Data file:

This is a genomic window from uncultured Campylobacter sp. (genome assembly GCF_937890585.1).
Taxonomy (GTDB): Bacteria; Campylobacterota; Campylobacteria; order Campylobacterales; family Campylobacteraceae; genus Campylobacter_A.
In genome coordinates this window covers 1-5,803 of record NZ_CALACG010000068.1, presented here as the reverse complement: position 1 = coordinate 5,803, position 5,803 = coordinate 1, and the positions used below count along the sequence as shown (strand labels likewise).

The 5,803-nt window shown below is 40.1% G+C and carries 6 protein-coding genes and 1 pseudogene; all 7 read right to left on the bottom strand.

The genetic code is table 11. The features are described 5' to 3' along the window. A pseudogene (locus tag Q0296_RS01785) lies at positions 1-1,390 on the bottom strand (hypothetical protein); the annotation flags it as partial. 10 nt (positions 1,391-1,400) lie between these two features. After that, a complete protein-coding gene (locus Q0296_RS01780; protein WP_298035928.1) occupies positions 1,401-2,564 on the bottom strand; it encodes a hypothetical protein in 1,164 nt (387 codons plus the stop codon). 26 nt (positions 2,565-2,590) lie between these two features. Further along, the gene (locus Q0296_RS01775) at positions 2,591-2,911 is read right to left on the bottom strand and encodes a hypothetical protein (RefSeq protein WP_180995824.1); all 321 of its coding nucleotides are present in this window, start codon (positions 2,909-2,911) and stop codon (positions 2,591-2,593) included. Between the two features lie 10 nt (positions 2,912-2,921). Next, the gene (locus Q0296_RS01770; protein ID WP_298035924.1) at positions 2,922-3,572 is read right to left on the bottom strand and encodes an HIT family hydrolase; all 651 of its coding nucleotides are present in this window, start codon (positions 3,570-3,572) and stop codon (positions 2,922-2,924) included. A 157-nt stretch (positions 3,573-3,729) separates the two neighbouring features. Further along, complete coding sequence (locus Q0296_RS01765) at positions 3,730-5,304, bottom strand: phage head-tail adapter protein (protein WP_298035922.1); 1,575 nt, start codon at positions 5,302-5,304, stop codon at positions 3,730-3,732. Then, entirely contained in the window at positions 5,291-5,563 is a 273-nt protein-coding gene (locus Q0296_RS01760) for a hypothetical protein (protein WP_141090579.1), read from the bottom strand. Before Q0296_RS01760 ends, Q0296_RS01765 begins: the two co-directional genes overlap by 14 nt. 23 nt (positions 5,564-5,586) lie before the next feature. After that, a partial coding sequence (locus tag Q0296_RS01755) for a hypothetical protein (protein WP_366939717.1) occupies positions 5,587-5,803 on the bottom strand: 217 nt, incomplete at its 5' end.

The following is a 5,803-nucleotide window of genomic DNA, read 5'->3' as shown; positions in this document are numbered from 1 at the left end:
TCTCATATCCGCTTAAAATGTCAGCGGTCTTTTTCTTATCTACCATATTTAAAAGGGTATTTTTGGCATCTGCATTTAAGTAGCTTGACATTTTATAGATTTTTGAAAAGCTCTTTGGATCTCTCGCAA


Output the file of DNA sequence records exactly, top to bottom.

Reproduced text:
This is a genomic window from uncultured Campylobacter sp. (genome assembly GCF_937890585.1).
Taxonomy (GTDB): Bacteria; Campylobacterota; Campylobacteria; order Campylobacterales; family Campylobacteraceae; genus Campylobacter_A.
In genome coordinates this window covers 1-5,803 of record NZ_CALACG010000068.1, presented here as the reverse complement: position 1 = coordinate 5,803, position 5,803 = coordinate 1, and the positions used below count along the sequence as shown (strand labels likewise).

The 5,803-nt window shown below is 40.1% G+C and carries 6 protein-coding genes and 1 pseudogene; all 7 read right to left on the bottom strand.

The genetic code is table 11. The features are described 5' to 3' along the window. A pseudogene (locus tag Q0296_RS01785) lies at positions 1-1,390 on the bottom strand (hypothetical protein); the annotation flags it as partial. 10 nt (positions 1,391-1,400) lie between these two features. After that, a complete protein-coding gene (locus Q0296_RS01780; protein WP_298035928.1) occupies positions 1,401-2,564 on the bottom strand; it encodes a hypothetical protein in 1,164 nt (387 codons plus the stop codon). 26 nt (positions 2,565-2,590) lie between these two features. Further along, the gene (locus Q0296_RS01775) at positions 2,591-2,911 is read right to left on the bottom strand and encodes a hypothetical protein (RefSeq protein WP_180995824.1); all 321 of its coding nucleotides are present in this window, start codon (positions 2,909-2,911) and stop codon (positions 2,591-2,593) included. Between the two features lie 10 nt (positions 2,912-2,921). Next, the gene (locus Q0296_RS01770; protein ID WP_298035924.1) at positions 2,922-3,572 is read right to left on the bottom strand and encodes an HIT family hydrolase; all 651 of its coding nucleotides are present in this window, start codon (positions 3,570-3,572) and stop codon (positions 2,922-2,924) included. A 157-nt stretch (positions 3,573-3,729) separates the two neighbouring features. Further along, complete coding sequence (locus Q0296_RS01765) at positions 3,730-5,304, bottom strand: phage head-tail adapter protein (protein WP_298035922.1); 1,575 nt, start codon at positions 5,302-5,304, stop codon at positions 3,730-3,732. Then, entirely contained in the window at positions 5,291-5,563 is a 273-nt protein-coding gene (locus Q0296_RS01760) for a hypothetical protein (protein WP_141090579.1), read from the bottom strand. Before Q0296_RS01760 ends, Q0296_RS01765 begins: the two co-directional genes overlap by 14 nt. 23 nt (positions 5,564-5,586) lie before the next feature. After that, a partial coding sequence (locus tag Q0296_RS01755) for a hypothetical protein (protein WP_366939717.1) occupies positions 5,587-5,803 on the bottom strand: 217 nt, incomplete at its 5' end.

The following is a 5,803-nucleotide window of genomic DNA, read 5'->3' as shown; positions in this document are numbered from 1 at the left end:
TCTCATATCCGCTTAAAATGTCAGCGGTCTTTTTCTTATCTACCATATTTAAAAGGGTATTTTTGGCATCTGCATTTAAGTAGCTTGACATTTTATAGATTTTTGAAAAGCTCTTTGGATCTCTCGCAA